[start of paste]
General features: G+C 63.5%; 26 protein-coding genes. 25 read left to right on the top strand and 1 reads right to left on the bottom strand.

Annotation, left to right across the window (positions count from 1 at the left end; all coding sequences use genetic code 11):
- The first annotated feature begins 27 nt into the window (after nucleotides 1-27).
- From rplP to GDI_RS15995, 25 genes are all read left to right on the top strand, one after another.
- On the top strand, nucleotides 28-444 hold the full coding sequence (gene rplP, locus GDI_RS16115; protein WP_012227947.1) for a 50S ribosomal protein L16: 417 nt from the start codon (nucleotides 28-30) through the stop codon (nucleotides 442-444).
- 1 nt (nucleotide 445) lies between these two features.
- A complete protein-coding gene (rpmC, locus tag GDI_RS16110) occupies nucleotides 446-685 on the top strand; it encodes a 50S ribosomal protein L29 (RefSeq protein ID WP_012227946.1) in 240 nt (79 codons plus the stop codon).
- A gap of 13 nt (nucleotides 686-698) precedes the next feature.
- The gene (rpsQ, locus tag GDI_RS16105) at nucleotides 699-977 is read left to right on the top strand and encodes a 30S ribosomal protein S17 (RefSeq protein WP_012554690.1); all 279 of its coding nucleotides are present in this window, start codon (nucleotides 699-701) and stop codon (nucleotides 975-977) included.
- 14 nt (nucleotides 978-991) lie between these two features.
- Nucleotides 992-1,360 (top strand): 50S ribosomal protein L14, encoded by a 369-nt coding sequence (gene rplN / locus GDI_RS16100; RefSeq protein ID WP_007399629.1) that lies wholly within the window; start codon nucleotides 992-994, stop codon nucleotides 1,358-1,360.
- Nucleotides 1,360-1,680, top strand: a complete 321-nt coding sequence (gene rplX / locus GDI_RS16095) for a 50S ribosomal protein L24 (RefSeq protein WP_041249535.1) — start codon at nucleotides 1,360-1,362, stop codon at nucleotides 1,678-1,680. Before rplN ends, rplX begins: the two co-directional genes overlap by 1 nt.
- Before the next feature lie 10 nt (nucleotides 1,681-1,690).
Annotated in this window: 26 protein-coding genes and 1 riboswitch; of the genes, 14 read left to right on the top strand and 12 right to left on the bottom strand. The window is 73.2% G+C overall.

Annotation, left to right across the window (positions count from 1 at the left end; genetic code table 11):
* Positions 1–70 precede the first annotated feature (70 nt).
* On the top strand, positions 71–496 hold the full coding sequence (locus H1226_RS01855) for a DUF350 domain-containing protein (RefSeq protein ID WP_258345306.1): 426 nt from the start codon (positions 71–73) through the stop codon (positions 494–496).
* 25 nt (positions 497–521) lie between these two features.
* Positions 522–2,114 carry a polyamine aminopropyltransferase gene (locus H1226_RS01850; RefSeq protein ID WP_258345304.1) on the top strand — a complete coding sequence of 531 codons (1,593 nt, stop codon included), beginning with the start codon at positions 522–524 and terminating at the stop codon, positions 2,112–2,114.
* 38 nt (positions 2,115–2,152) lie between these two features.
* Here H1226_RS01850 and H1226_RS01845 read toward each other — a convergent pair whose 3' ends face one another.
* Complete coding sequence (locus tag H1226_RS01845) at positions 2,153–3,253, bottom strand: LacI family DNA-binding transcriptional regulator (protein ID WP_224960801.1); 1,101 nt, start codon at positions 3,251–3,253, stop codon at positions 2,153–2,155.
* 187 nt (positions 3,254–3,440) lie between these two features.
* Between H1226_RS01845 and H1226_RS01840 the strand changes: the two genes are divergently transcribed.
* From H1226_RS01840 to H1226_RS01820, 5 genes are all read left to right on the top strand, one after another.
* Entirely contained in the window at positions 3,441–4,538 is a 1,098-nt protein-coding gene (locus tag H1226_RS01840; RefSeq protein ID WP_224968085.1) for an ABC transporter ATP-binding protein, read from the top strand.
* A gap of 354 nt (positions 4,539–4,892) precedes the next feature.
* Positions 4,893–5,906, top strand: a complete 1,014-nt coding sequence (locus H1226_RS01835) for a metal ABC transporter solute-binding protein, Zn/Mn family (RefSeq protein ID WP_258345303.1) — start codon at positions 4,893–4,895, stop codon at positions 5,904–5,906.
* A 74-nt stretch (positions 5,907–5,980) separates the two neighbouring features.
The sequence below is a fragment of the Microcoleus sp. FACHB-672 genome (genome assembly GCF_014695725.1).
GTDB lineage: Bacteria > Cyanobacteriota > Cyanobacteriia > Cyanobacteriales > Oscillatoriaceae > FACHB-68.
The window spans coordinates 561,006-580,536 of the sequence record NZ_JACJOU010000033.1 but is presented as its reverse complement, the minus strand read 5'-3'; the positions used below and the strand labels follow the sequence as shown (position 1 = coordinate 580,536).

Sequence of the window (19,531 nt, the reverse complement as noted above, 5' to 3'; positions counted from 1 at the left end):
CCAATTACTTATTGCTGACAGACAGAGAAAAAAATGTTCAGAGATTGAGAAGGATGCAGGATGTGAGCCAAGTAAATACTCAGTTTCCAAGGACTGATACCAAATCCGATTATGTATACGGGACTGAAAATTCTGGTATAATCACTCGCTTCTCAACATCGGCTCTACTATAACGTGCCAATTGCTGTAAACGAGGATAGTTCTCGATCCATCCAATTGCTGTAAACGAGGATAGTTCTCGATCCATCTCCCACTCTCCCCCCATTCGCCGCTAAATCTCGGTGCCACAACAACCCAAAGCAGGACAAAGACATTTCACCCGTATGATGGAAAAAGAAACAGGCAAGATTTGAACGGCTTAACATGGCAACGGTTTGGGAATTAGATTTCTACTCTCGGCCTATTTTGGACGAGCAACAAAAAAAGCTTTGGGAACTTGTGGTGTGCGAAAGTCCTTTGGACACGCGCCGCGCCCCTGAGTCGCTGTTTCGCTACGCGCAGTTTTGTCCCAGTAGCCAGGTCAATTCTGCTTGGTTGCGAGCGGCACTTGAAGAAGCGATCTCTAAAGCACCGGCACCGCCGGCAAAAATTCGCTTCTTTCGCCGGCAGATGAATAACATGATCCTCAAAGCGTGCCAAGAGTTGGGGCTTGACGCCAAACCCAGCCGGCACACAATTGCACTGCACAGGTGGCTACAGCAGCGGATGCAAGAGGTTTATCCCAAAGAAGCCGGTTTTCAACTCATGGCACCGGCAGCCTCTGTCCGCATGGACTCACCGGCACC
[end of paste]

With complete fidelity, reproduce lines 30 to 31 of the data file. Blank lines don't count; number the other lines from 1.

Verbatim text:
The sequence below is a fragment of the Microcoleus sp. FACHB-672 genome (genome assembly GCF_014695725.1).
GTDB lineage: Bacteria > Cyanobacteriota > Cyanobacteriia > Cyanobacteriales > Oscillatoriaceae > FACHB-68.